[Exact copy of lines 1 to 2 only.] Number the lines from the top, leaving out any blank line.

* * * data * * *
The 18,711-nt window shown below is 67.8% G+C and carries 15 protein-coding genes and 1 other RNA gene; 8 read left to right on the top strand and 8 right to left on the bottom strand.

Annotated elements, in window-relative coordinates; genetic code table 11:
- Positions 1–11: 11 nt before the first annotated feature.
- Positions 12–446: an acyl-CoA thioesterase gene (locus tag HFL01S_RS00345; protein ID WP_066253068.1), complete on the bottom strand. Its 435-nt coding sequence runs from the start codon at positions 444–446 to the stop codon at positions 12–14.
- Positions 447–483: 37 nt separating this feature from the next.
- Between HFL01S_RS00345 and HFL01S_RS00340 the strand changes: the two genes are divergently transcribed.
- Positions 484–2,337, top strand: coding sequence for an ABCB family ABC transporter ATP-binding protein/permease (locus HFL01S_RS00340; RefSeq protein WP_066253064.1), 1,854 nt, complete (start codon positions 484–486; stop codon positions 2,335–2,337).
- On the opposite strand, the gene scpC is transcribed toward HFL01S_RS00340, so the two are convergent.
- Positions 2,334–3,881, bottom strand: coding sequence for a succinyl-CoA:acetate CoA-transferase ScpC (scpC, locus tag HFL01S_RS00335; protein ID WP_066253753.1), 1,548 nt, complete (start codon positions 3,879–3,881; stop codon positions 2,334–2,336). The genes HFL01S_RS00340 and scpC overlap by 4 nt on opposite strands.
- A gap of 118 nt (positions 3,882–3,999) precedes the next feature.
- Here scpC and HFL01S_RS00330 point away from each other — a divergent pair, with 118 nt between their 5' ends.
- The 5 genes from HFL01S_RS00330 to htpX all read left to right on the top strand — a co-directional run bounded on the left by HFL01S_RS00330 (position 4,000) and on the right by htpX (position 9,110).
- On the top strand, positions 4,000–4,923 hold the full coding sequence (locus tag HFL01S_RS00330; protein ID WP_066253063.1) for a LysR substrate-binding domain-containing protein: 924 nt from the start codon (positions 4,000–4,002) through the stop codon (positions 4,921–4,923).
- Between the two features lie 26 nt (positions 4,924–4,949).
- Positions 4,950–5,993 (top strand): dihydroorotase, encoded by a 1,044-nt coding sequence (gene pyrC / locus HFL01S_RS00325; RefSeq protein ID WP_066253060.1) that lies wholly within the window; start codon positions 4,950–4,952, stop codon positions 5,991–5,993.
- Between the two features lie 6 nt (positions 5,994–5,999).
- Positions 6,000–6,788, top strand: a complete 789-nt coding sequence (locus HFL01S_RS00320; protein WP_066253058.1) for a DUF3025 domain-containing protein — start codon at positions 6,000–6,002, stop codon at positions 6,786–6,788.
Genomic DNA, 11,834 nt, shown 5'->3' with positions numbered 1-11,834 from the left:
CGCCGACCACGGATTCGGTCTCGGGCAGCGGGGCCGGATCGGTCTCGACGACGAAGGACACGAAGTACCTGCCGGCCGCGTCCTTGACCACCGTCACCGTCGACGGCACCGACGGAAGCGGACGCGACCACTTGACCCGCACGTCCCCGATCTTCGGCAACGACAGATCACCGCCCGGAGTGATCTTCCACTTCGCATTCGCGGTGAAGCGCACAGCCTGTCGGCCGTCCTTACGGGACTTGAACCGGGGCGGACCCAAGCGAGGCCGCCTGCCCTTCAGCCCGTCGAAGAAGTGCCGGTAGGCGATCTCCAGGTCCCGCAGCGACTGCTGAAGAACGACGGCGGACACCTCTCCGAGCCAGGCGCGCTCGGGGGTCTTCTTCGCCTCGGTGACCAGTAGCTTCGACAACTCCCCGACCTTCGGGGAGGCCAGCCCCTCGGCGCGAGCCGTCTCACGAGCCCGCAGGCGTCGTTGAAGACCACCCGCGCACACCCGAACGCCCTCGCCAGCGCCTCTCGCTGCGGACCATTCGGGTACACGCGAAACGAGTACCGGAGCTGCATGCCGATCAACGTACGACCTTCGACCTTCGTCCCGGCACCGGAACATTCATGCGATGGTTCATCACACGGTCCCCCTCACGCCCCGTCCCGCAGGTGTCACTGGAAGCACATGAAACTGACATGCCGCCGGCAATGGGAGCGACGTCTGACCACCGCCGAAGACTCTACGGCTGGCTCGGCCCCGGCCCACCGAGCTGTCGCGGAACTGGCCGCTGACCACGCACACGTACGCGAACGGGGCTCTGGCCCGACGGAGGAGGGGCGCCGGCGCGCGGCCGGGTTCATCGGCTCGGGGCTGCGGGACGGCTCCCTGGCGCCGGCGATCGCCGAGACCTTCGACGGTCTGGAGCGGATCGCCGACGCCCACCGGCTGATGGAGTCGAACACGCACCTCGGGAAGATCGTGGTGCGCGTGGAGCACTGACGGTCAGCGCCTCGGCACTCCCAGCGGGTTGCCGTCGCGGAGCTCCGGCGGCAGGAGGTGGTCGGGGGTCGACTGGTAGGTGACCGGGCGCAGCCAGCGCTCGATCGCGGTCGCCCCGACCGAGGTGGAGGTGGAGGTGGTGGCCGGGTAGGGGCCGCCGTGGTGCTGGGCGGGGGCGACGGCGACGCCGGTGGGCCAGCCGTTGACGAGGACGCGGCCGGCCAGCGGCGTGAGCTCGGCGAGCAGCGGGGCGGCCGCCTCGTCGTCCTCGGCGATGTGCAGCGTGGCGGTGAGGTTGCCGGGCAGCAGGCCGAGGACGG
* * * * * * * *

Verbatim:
The 18,711-nt window shown below is 67.8% G+C and carries 15 protein-coding genes and 1 other RNA gene; 8 read left to right on the top strand and 8 right to left on the bottom strand.

Annotated elements, in window-relative coordinates; genetic code table 11: